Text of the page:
Published January 14, 2015
Men who develop erectile dysfunction (ED) in their 40s may have a heightened risk of heart disease down the road, a new study suggests.
On the other hand, researchers found, ED that arises later in life may not be as strong a predictor of heart trouble.
The study, of 1,400 men initially free of heart disease, found that those with ED were 80 percent more likely to develop coronary heart disease over the next decade — even with other risk factors, such as diabetes, obesity and high blood pressure, taken into account.
But the effects of ED appeared strongest among men who developed the condition in their 40s. They had twice the risk of heart disease as men their age without ED, the researchers report in the journal Mayo Clinic Proceedings.
In contrast, ED alone seemed to have little power to predict heart disease in men in their 50s and 60s, and there was no link between ED and higher heart risks in men in their 70s.
"The highest risk for coronary heart disease was in younger men,"
researcher Dr. Jennifer St. Sauver, of the Mayo Clinic in Rochester, Minnesota, commented in a statement.
That means that younger men with ED may need to be assessed for other heart disease risk factors — like high blood pressure, excess pounds and high cholesterol — and take measures to control them, St. Sauver and her colleagues say.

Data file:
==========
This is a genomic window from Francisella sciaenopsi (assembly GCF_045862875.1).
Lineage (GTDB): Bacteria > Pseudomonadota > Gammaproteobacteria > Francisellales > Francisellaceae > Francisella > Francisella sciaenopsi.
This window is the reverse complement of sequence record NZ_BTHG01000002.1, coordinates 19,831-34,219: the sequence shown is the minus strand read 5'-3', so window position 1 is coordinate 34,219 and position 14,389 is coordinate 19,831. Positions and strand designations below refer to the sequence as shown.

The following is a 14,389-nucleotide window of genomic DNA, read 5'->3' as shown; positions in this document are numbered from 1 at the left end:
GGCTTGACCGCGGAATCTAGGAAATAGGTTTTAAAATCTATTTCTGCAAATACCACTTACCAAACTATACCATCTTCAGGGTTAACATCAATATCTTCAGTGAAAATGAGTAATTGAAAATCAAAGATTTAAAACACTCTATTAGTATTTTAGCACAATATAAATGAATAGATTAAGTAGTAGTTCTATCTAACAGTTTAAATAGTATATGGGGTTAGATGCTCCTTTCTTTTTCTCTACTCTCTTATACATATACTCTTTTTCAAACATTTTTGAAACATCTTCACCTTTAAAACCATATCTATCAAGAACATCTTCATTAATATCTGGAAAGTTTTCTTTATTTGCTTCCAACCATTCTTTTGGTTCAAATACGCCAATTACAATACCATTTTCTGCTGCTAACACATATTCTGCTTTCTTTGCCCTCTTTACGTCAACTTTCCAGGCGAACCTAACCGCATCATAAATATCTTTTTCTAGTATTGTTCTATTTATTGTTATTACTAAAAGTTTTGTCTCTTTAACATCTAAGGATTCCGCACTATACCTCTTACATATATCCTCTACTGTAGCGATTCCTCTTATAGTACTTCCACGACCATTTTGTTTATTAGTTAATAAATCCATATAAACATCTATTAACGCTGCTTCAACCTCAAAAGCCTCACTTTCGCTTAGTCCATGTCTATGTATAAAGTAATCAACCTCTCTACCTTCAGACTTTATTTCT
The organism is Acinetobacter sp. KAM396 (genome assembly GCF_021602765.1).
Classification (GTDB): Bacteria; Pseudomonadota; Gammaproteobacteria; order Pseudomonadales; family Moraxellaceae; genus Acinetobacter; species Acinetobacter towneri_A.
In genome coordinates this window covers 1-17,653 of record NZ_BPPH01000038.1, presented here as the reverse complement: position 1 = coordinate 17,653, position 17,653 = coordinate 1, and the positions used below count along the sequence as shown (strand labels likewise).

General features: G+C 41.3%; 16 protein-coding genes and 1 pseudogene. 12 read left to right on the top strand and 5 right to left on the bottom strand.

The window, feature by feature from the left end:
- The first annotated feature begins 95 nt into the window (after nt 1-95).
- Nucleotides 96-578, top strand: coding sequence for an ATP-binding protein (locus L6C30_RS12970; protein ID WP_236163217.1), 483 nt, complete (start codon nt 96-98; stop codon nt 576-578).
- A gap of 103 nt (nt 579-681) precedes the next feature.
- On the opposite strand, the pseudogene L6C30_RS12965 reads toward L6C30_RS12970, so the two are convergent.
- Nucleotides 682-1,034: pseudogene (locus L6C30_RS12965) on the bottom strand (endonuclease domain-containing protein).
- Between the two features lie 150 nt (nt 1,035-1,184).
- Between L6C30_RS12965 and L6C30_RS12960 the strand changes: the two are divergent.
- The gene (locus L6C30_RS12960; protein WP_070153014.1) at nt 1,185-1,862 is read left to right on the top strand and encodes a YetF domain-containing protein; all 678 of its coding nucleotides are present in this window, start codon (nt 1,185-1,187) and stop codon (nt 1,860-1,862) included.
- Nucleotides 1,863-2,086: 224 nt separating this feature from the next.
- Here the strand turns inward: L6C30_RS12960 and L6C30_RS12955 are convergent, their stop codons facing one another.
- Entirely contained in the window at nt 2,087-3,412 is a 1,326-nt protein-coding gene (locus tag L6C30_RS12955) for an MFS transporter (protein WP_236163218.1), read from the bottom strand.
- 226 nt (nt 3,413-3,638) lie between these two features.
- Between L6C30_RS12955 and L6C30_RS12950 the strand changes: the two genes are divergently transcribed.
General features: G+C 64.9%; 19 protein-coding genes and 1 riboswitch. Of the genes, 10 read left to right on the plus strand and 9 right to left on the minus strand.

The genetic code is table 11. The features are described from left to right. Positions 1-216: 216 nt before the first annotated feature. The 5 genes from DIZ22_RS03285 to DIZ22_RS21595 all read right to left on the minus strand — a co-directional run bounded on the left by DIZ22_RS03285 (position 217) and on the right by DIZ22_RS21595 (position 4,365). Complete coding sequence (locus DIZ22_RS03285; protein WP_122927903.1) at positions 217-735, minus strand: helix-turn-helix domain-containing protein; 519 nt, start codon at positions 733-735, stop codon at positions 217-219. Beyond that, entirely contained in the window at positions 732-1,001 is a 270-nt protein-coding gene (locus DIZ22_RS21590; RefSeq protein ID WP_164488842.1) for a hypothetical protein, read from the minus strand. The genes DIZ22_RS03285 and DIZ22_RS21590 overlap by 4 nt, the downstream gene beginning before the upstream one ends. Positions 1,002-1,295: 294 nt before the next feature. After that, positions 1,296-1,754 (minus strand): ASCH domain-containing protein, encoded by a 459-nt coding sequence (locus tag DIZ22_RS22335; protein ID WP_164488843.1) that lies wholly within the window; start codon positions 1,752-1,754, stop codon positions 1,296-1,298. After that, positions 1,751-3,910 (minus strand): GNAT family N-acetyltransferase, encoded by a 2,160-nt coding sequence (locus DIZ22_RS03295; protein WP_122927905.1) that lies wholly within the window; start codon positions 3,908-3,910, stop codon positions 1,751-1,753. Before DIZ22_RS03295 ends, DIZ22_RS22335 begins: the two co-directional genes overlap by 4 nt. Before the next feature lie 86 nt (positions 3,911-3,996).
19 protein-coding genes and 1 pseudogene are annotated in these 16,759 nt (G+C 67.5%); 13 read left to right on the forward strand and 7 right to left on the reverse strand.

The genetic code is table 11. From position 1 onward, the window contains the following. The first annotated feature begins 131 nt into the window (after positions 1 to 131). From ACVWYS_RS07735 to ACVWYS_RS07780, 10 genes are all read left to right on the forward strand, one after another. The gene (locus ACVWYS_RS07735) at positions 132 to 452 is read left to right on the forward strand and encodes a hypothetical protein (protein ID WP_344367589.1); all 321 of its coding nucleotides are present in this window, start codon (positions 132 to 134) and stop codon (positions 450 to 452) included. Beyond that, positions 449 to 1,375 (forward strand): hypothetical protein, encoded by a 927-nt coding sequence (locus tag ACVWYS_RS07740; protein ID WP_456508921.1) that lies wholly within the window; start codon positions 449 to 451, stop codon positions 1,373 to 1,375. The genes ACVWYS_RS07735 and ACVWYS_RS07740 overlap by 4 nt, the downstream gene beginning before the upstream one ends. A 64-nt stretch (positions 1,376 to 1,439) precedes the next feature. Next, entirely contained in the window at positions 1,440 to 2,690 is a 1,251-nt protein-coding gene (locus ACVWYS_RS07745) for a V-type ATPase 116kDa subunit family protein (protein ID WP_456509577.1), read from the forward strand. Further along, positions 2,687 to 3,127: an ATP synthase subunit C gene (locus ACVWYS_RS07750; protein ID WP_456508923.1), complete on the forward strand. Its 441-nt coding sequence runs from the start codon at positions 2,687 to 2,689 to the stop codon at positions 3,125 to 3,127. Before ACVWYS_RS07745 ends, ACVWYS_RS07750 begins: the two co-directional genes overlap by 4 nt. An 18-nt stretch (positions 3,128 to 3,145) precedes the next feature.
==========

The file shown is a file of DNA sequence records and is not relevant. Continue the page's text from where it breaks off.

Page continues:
"In older men," she noted, "erectile dysfunction may be of less prognostic importance for development of future heart disease."
A number of studies have pointed to a link between ED and heart disease. ED is more common in men with certain traditional risk factors for heart disease — including obesity, diabetes and high blood pressure — but researchers believe that erectile dysfunction itself can be a harbinger of heart problems.
ED occurs when there is impaired blood flow to the penis. Widespread problems in the arteries may first become apparent in the smaller vessels supplying the penis — before blockages in the larger coronary arteries manifest.
The current findings, St. Sauver and her colleagues say, suggest that in younger men, ED "may indeed be an early manifestation of a progressive systemic (vascular disease), preceding the development of coronary disease by decades."
"Therefore," the researchers write, "young men with ED may be ideal candidates for cardiovascular risk factor screening and medical intervention."